Welcome to Licentia Loquendi, founded January 2009. L2 is a team blog that focuses primarily on political, military and Constitutional issues with a Conservative Christian slant. We are two college students, a Navy corpsman, an Army sniper and a Vietnam era Army veteran.

Each writer has free reign over postings. One writer's views are not necessarily the views of all writers.

13 May 2009

I'm going to be a career college student.

Recently I've been posting more about my personal life, as opposed to straight politics, current events and my opinions of the aforementioned. I hope no one minds, not that I'll suddenly stop doing so if anyone objects.

I've begun the process of creating an ISP (Individualized Study Program), which will enable me to officially major in Political Science and History. I may even be able to change History to Middle-Eastern Studies, though I'm not entirely certain that I want to, as I'm rather fond of American history (with the exception of the Industrial Revolution and Reconstruction). Unfortunately, Communications (possibly Journalism) will be relegated to a minor, as I need five courses in two fields and four in the third. By the end of next semester, I will have two Political Science credits, possibly four in History (I'm debating adding Modern Middle East, as that will force me to take five classes, which apparently is rarely accepted here), and three in English.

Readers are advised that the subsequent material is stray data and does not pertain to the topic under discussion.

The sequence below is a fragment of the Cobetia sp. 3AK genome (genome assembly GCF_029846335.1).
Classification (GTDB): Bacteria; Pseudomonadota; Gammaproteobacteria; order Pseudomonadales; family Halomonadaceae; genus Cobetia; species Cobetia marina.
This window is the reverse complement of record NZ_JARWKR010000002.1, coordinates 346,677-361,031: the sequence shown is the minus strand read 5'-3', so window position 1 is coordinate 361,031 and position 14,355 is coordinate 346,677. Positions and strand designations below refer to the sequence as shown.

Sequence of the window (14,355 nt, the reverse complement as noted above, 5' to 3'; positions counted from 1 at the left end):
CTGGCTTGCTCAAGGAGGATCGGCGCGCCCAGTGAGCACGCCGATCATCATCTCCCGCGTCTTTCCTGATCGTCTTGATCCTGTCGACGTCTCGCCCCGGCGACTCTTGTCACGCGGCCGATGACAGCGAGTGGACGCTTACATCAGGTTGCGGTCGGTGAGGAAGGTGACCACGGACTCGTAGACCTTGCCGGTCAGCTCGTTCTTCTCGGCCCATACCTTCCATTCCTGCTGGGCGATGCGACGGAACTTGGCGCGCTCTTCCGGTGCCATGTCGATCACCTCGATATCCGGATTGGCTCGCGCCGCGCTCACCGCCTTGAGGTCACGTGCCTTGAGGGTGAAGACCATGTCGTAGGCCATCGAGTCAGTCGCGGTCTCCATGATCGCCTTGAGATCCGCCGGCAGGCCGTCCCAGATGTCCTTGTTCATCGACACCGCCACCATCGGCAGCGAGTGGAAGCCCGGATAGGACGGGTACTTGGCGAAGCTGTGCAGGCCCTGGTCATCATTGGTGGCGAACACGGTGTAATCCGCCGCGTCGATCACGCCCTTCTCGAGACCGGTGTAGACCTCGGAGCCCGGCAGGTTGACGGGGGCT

While my Political Science adviser-to-be is encouraging me to create an ISP, my History adviser-to-be seems to be encouraging me to stick with co-concentrations and a few Communications courses.
I suppose my main concern at this point is not only what will make me most marketable, but also what will least affect my GPA negatively. Also, I want to be able to continue my education and earn a Master's degree as quickly as possible, so I still have at least another four years of schooling. And while, freshman year of high school, I would have said that that's quite a bit of time, I've recently realized that four years will pass far more quickly than I'd like (and perhaps in some respects, a lot more slowly than I'd like).


  1. Could you teach American History at some level after college is through? It may be a good back-up, in case the political endeavors don't go as planned. It's always good to have a back-up. And, as I've said before, I hope you continue in some aspect of journalism, b/c you are definitely gifted in that area.

  2. I would need a teaching certificate. If I ever taught, it would be at the college level. Unless I taught kindergarten.